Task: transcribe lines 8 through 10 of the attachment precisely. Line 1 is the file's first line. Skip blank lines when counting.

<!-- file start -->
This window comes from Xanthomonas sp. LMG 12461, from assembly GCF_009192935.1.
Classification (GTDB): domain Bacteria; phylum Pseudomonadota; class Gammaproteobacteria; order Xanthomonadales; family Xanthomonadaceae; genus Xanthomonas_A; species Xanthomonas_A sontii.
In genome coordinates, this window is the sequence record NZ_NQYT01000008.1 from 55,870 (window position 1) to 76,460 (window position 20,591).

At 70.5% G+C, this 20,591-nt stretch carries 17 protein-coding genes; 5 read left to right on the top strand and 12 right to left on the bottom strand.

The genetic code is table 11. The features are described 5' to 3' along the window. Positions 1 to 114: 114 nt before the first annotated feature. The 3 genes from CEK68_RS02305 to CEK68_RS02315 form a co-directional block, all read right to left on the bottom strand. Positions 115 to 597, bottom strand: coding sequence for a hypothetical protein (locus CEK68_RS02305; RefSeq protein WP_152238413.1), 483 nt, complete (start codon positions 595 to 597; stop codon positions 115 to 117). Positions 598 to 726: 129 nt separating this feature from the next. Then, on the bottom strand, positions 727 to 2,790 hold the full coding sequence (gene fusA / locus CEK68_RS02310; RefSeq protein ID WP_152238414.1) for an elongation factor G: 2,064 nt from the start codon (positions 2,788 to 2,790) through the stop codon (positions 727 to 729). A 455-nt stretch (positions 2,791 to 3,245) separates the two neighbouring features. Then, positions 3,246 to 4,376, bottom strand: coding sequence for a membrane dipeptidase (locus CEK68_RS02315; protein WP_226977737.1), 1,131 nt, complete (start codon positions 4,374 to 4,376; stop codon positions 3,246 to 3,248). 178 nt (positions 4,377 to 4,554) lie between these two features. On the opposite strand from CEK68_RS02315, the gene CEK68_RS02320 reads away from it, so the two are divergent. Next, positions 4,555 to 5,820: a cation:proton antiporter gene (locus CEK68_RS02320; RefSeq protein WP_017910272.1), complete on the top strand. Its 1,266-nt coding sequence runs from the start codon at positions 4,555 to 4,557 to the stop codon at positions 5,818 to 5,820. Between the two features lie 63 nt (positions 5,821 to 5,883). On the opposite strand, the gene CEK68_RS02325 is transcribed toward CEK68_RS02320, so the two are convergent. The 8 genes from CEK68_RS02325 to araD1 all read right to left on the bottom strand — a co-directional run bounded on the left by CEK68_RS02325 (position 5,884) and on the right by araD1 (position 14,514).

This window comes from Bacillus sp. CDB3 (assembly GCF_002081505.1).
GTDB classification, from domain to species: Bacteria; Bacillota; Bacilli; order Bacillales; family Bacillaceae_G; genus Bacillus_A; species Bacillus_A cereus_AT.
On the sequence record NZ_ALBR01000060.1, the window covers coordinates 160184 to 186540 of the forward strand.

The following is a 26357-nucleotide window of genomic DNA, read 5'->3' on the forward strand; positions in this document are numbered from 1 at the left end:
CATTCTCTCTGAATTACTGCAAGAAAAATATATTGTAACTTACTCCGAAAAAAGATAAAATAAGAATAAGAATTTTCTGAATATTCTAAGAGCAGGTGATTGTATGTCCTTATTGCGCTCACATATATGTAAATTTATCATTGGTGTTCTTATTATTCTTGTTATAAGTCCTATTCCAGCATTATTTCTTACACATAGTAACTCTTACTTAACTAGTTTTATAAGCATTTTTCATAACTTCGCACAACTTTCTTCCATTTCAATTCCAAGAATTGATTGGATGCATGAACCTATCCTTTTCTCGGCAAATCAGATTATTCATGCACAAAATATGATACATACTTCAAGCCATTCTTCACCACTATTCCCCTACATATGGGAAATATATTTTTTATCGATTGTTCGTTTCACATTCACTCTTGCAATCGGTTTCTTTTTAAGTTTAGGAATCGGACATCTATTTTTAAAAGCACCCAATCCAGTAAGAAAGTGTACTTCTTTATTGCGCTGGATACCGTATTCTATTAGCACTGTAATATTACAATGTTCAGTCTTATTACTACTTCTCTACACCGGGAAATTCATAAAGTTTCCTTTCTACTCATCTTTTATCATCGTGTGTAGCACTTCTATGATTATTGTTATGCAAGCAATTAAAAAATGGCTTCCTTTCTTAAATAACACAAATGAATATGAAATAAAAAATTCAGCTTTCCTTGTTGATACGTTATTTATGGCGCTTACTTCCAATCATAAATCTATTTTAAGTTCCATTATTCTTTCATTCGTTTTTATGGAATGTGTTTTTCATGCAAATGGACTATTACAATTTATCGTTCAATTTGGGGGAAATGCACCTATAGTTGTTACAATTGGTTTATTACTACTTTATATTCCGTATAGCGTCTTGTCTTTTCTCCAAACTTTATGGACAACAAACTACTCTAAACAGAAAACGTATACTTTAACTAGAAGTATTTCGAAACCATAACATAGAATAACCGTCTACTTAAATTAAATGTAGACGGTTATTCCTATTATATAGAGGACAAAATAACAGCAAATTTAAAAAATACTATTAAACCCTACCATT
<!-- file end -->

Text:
On the sequence record NZ_ALBR01000060.1, the window covers coordinates 160184 to 186540 of the forward strand.

The following is a 26357-nucleotide window of genomic DNA, read 5'->3' on the forward strand; positions in this document are numbered from 1 at the left end:
CATTCTCTCTGAATTACTGCAAGAAAAATATATTGTAACTTACTCCGAAAAAAGATAAAATAAGAATAAGAATTTTCTGAATATTCTAAGAGCAGGTGATTGTATGTCCTTATTGCGCTCACATATATGTAAATTTATCATTGGTGTTCTTATTATTCTTGTTATAAGTCCTATTCCAGCATTATTTCTTACACATAGTAACTCTTACTTAACTAGTTTTATAAGCATTTTTCATAACTTCGCACAACTTTCTTCCATTTCAATTCCAAGAATTGATTGGATGCATGAACCTATCCTTTTCTCGGCAAATCAGATTATTCATGCACAAAATATGATACATACTTCAAGCCATTCTTCACCACTATTCCCCTACATATGGGAAATATATTTTTTATCGATTGTTCGTTTCACATTCACTCTTGCAATCGGTTTCTTTTTAAGTTTAGGAATCGGACATCTATTTTTAAAAGCACCCAATCCAGTAAGAAAGTGTACTTCTTTATTGCGCTGGATACCGTATTCTATTAGCACTGTAATATTACAATGTTCAGTCTTATTACTACTTCTCTACACCGGGAAATTCATAAAGTTTCCTTTCTACTCATCTTTTATCATCGTGTGTAGCACTTCTATGATTATTGTTATGCAAGCAATTAAAAAATGGCTTCCTTTCTTAAATAACACAAATGAATATGAAATAAAAAATTCAGCTTTCCTTGTTGATACGTTATTTATGGCGCTTACTTCCAATCATAAATCTATTTTAAGTTCCATTATTCTTTCATTCGTTTTTATGGAATGTGTTTTTCATGCAAATGGACTATTACAATTTATCGTTCAATTTGGGGGAAATGCACCTATAGTTGTTACAATTGGTTTATTACTACTTTATATTCCGTATAGCGTCTTGTCTTTTCTCCAAACTTTATGGACAACAAACTACTCTAAACAGAAAACGTATACTTTAACTAGAAGTATTTCGAAACCATAACATAGAATAACCGTCTACTTAAATTAAATGTAGACGGTTATTCCTATTATATAGAGGACAAAATAACAGCAAATTTAAAAAATACTATTAAACCCTACCATT